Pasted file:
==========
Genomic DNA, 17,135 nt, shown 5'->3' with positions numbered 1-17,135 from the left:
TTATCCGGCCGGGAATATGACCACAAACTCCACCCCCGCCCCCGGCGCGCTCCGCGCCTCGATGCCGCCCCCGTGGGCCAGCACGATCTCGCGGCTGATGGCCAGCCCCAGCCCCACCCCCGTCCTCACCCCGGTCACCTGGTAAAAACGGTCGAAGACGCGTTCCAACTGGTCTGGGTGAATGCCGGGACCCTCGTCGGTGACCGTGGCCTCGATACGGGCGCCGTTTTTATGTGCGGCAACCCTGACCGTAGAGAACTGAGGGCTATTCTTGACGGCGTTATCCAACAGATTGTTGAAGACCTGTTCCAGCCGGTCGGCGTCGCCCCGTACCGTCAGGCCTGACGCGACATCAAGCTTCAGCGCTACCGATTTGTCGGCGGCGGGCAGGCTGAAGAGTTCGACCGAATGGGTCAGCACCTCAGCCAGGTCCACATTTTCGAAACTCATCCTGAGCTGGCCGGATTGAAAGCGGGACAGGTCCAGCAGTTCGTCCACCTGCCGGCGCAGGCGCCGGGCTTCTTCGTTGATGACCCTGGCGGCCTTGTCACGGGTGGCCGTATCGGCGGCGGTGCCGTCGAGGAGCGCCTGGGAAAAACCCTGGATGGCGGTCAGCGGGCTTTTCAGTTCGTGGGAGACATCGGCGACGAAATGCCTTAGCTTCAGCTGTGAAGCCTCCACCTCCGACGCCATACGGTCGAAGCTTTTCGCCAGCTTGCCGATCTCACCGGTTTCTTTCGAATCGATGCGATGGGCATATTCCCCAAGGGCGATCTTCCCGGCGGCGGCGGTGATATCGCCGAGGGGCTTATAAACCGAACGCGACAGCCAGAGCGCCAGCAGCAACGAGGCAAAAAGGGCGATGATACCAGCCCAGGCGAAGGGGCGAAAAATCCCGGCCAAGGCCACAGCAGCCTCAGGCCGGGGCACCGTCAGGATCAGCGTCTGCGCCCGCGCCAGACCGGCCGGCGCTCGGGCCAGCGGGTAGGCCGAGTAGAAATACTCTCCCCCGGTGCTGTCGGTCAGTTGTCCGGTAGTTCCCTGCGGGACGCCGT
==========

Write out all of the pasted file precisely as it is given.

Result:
Genomic DNA, 17,135 nt, shown 5'->3' with positions numbered 1-17,135 from the left:
TTATCCGGCCGGGAATATGACCACAAACTCCACCCCCGCCCCCGGCGCGCTCCGCGCCTCGATGCCGCCCCCGTGGGCCAGCACGATCTCGCGGCTGATGGCCAGCCCCAGCCCCACCCCCGTCCTCACCCCGGTCACCTGGTAAAAACGGTCGAAGACGCGTTCCAACTGGTCTGGGTGAATGCCGGGACCCTCGTCGGTGACCGTGGCCTCGATACGGGCGCCGTTTTTATGTGCGGCAACCCTGACCGTAGAGAACTGAGGGCTATTCTTGACGGCGTTATCCAACAGATTGTTGAAGACCTGTTCCAGCCGGTCGGCGTCGCCCCGTACCGTCAGGCCTGACGCGACATCAAGCTTCAGCGCTACCGATTTGTCGGCGGCGGGCAGGCTGAAGAGTTCGACCGAATGGGTCAGCACCTCAGCCAGGTCCACATTTTCGAAACTCATCCTGAGCTGGCCGGATTGAAAGCGGGACAGGTCCAGCAGTTCGTCCACCTGCCGGCGCAGGCGCCGGGCTTCTTCGTTGATGACCCTGGCGGCCTTGTCACGGGTGGCCGTATCGGCGGCGGTGCCGTCGAGGAGCGCCTGGGAAAAACCCTGGATGGCGGTCAGCGGGCTTTTCAGTTCGTGGGAGACATCGGCGACGAAATGCCTTAGCTTCAGCTGTGAAGCCTCCACCTCCGACGCCATACGGTCGAAGCTTTTCGCCAGCTTGCCGATCTCACCGGTTTCTTTCGAATCGATGCGATGGGCATATTCCCCAAGGGCGATCTTCCCGGCGGCGGCGGTGATATCGCCGAGGGGCTTATAAACCGAACGCGACAGCCAGAGCGCCAGCAGCAACGAGGCAAAAAGGGCGATGATACCAGCCCAGGCGAAGGGGCGAAAAATCCCGGCCAAGGCCACAGCAGCCTCAGGCCGGGGCACCGTCAGGATCAGCGTCTGCGCCCGCGCCAGACCGGCCGGCGCTCGGGCCAGCGGGTAGGCCGAGTAGAAATACTCTCCCCCGGTGCTGTCGGTCAGTTGTCCGGTAGTTCCCTGCGGGACGCCGT